, , , , , , ,

I felt as if I’d called into a foreign country where on the other end of the line the yelling, and the crying of children in the background, could have been happy or sad but I didn’t have the context to know which it was. I could only imagine the scene in the house on West Chestnut Street there, because I’d been to a few such houses in that part of town to try to help make them safer and warmer, on Saturdays for a few hours, now and then in the past. I called the other side of the tracks on behalf of my committee at church that aims to match poverty with wealth for one day of the year. The woman I was speaking with wanted clothes and toys for her children and I was taking notes to pass on to those who might be able to help. Her four children are all four years old and under including a set of one-year old twins, so more than anything, for Christmas she’d like a ready supply of diapers to keep everyone happy and dry. She told me she didn’t need anything herself but her kids kept growing out of everything she put them in, so they could use pajamas and clothes, basics like dolls and balls and toy cars, too.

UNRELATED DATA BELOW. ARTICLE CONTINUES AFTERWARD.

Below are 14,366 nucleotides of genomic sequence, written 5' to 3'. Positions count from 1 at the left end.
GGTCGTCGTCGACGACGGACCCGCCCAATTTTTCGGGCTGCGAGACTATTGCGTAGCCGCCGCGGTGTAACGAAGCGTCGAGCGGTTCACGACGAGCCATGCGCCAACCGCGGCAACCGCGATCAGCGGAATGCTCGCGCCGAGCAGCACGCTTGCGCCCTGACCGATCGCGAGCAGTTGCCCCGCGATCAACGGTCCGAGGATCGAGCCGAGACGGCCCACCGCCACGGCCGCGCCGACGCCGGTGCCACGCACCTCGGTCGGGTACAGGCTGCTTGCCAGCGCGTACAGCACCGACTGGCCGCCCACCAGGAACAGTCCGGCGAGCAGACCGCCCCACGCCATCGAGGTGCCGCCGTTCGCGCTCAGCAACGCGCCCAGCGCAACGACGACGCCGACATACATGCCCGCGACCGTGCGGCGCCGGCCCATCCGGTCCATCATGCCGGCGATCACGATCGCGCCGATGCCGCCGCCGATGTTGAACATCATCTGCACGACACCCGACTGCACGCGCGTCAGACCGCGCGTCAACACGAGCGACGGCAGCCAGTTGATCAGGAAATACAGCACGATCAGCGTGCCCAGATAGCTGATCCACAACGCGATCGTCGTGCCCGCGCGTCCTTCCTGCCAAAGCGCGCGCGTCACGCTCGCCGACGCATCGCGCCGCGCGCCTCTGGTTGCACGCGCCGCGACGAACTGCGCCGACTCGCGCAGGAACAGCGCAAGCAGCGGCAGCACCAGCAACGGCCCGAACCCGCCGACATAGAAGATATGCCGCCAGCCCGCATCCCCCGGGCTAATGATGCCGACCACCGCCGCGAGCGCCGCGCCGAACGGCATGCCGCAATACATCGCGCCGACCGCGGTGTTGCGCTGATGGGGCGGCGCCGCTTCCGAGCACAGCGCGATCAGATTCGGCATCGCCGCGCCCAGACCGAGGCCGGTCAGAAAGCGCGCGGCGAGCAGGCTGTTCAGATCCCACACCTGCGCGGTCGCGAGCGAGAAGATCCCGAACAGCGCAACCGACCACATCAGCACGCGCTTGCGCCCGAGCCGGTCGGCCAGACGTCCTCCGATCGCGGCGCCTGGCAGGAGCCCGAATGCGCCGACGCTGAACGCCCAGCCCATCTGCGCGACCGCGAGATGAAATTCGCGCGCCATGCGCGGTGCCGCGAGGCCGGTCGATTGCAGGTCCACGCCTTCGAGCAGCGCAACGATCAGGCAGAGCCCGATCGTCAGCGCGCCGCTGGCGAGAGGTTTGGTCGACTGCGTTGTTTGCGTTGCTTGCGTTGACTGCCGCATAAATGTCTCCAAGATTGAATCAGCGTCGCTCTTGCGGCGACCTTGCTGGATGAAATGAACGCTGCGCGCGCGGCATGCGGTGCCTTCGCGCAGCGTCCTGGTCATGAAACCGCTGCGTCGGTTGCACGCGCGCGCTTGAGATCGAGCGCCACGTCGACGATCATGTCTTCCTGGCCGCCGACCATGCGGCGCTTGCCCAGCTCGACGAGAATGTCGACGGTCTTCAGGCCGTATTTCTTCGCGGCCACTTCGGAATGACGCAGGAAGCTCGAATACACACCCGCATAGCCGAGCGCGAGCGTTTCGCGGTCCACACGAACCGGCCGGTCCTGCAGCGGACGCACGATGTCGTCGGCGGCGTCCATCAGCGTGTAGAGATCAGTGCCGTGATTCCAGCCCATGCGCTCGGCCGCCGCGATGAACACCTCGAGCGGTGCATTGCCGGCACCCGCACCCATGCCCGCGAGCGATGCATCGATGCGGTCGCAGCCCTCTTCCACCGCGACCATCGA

Even though I did call the other side of the world, the people there speak an international language of care and concern for their children and I welcome the chance to do what I can.